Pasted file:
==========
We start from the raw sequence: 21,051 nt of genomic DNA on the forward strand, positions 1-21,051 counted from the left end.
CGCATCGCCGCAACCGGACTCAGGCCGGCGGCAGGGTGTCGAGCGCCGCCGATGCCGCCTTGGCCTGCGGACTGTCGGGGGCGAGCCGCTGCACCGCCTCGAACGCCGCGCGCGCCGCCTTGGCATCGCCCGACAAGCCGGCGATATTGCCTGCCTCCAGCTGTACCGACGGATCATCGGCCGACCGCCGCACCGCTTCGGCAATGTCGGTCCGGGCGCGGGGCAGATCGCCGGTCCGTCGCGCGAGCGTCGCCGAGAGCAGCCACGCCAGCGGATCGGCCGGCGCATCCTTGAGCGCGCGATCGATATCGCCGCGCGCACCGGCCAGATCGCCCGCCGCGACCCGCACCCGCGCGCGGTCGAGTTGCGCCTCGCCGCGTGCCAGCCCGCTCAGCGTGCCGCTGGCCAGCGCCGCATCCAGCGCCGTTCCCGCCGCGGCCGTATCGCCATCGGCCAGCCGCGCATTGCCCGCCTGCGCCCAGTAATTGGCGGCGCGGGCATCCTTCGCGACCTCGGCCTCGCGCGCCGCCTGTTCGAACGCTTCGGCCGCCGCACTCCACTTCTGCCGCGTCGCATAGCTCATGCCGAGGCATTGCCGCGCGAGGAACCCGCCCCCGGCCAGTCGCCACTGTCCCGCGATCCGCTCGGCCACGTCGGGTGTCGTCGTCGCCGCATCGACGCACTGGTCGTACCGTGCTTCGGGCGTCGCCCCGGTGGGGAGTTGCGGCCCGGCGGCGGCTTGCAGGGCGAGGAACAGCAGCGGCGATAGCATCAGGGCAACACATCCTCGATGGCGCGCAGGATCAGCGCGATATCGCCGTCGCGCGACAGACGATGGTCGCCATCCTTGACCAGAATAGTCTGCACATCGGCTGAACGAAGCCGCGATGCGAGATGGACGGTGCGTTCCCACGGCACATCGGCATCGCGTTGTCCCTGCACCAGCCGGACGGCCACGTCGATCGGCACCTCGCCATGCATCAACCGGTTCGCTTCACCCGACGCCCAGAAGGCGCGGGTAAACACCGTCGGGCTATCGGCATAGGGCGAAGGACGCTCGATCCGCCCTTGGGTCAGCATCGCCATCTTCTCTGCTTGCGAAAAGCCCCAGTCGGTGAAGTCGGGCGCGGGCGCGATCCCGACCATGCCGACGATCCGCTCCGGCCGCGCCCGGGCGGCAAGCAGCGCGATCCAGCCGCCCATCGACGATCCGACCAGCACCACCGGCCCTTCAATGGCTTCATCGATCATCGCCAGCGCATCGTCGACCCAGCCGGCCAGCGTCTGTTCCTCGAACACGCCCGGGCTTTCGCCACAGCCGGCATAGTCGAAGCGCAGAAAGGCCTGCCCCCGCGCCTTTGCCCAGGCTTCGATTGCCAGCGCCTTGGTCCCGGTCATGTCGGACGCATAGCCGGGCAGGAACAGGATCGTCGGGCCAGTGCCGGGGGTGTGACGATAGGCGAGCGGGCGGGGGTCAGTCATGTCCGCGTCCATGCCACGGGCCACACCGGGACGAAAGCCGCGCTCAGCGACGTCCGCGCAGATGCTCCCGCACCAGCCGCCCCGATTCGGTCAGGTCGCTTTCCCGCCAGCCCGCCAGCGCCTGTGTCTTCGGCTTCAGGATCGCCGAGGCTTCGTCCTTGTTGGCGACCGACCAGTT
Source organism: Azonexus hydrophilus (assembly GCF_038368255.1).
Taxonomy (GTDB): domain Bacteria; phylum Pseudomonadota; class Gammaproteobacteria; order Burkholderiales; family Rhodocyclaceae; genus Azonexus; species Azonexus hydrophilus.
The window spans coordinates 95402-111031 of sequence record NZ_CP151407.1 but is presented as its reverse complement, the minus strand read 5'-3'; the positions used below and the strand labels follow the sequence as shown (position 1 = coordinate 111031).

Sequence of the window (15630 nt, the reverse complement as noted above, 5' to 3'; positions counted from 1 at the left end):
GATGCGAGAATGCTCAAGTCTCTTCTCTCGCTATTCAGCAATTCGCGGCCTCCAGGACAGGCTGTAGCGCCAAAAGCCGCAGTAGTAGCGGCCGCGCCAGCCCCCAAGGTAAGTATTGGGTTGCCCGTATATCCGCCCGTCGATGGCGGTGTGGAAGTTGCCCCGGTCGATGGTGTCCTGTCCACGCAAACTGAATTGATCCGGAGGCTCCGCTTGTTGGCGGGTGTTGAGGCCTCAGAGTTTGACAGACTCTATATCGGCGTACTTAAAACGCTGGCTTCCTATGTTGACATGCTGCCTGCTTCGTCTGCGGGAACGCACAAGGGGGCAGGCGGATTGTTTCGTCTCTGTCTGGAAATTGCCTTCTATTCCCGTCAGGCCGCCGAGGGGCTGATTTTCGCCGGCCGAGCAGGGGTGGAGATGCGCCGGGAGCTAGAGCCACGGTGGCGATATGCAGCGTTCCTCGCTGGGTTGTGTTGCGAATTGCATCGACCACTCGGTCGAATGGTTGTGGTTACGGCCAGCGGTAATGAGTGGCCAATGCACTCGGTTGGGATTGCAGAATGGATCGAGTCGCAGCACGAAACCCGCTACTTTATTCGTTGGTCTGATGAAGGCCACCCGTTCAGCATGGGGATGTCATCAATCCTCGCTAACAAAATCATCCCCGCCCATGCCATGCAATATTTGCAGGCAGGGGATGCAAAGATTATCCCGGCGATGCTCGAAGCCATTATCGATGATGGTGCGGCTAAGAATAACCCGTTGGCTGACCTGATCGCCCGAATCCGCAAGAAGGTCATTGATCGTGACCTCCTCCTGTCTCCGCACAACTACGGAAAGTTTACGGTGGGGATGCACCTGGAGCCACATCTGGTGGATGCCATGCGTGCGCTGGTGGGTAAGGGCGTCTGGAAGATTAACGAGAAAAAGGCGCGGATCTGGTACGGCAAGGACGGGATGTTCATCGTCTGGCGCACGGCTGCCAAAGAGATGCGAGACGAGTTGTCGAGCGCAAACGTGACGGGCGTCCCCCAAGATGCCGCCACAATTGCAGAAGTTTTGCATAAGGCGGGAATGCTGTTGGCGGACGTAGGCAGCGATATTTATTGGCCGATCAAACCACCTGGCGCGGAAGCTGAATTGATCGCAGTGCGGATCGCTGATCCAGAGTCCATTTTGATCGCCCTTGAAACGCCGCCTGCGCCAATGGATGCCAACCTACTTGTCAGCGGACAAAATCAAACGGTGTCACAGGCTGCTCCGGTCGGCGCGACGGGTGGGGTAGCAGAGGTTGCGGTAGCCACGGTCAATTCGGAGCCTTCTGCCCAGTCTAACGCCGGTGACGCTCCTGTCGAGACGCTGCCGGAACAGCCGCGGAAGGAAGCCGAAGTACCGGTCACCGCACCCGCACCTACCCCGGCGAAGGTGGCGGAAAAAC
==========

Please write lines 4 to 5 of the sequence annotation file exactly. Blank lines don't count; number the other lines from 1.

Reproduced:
Taxonomy (GTDB): domain Bacteria; phylum Pseudomonadota; class Gammaproteobacteria; order Burkholderiales; family Rhodocyclaceae; genus Azonexus; species Azonexus hydrophilus.
The window spans coordinates 95402-111031 of sequence record NZ_CP151407.1 but is presented as its reverse complement, the minus strand read 5'-3'; the positions used below and the strand labels follow the sequence as shown (position 1 = coordinate 111031).